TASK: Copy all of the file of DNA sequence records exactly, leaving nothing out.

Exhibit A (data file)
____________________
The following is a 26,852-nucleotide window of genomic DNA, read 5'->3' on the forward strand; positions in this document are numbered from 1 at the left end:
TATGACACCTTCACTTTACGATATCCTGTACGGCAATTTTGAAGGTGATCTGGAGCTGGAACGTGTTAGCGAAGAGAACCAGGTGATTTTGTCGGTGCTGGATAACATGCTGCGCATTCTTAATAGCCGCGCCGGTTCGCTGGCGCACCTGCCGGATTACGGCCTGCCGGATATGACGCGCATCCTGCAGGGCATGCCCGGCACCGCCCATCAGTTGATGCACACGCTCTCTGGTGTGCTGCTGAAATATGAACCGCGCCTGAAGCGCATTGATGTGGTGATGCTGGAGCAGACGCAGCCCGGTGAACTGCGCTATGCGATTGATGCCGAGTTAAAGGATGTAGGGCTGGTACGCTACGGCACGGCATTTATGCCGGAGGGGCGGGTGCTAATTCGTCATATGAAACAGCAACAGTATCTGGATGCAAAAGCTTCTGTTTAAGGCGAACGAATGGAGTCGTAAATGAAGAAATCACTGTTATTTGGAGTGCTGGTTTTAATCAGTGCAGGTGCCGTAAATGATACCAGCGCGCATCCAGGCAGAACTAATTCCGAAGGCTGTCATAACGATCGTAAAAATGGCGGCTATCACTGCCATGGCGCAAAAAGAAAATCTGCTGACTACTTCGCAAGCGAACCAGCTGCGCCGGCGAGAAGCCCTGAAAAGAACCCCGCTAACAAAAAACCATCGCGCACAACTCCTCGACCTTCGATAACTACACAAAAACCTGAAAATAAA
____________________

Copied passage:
The following is a 26,852-nucleotide window of genomic DNA, read 5'->3' on the forward strand; positions in this document are numbered from 1 at the left end:
TATGACACCTTCACTTTACGATATCCTGTACGGCAATTTTGAAGGTGATCTGGAGCTGGAACGTGTTAGCGAAGAGAACCAGGTGATTTTGTCGGTGCTGGATAACATGCTGCGCATTCTTAATAGCCGCGCCGGTTCGCTGGCGCACCTGCCGGATTACGGCCTGCCGGATATGACGCGCATCCTGCAGGGCATGCCCGGCACCGCCCATCAGTTGATGCACACGCTCTCTGGTGTGCTGCTGAAATATGAACCGCGCCTGAAGCGCATTGATGTGGTGATGCTGGAGCAGACGCAGCCCGGTGAACTGCGCTATGCGATTGATGCCGAGTTAAAGGATGTAGGGCTGGTACGCTACGGCACGGCATTTATGCCGGAGGGGCGGGTGCTAATTCGTCATATGAAACAGCAACAGTATCTGGATGCAAAAGCTTCTGTTTAAGGCGAACGAATGGAGTCGTAAATGAAGAAATCACTGTTATTTGGAGTGCTGGTTTTAATCAGTGCAGGTGCCGTAAATGATACCAGCGCGCATCCAGGCAGAACTAATTCCGAAGGCTGTCATAACGATCGTAAAAATGGCGGCTATCACTGCCATGGCGCAAAAAGAAAATCTGCTGACTACTTCGCAAGCGAACCAGCTGCGCCGGCGAGAAGCCCTGAAAAGAACCCCGCTAACAAAAAACCATCGCGCACAACTCCTCGACCTTCGATAACTACACAAAAACCTGAAAATAAA